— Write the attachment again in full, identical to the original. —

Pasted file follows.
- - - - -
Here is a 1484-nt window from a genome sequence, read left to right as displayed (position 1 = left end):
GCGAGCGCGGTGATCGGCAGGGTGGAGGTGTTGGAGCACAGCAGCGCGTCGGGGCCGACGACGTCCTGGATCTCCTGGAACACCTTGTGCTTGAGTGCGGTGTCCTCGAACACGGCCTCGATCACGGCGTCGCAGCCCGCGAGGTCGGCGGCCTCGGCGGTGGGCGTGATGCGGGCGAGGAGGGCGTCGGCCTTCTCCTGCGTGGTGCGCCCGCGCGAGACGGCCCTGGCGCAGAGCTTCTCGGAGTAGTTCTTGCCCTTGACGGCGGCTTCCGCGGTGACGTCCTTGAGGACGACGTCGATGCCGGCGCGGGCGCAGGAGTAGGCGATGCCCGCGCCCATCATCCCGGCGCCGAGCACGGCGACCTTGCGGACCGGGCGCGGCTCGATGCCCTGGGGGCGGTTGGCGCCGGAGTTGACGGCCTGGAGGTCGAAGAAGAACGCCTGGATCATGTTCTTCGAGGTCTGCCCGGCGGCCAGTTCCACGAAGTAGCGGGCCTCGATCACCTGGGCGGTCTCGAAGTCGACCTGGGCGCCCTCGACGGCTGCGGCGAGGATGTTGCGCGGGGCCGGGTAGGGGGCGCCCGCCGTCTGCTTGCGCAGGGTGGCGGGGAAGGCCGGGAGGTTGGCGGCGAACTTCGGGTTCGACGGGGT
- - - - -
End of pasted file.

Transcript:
Here is a 1484-nt window from a genome sequence, read left to right as displayed (position 1 = left end):
GCGAGCGCGGTGATCGGCAGGGTGGAGGTGTTGGAGCACAGCAGCGCGTCGGGGCCGACGACGTCCTGGATCTCCTGGAACACCTTGTGCTTGAGTGCGGTGTCCTCGAACACGGCCTCGATCACGGCGTCGCAGCCCGCGAGGTCGGCGGCCTCGGCGGTGGGCGTGATGCGGGCGAGGAGGGCGTCGGCCTTCTCCTGCGTGGTGCGCCCGCGCGAGACGGCCCTGGCGCAGAGCTTCTCGGAGTAGTTCTTGCCCTTGACGGCGGCTTCCGCGGTGACGTCCTTGAGGACGACGTCGATGCCGGCGCGGGCGCAGGAGTAGGCGATGCCCGCGCCCATCATCCCGGCGCCGAGCACGGCGACCTTGCGGACCGGGCGCGGCTCGATGCCCTGGGGGCGGTTGGCGCCGGAGTTGACGGCCTGGAGGTCGAAGAAGAACGCCTGGATCATGTTCTTCGAGGTCTGCCCGGCGGCCAGTTCCACGAAGTAGCGGGCCTCGATCACCTGGGCGGTCTCGAAGTCGACCTGGGCGCCCTCGACGGCTGCGGCGAGGATGTTGCGCGGGGCCGGGTAGGGGGCGCCCGCCGTCTGCTTGCGCAGGGTGGCGGGGAAGGCCGGGAGGTTGGCGGCGAACTTCGGGTTCGACGGGGT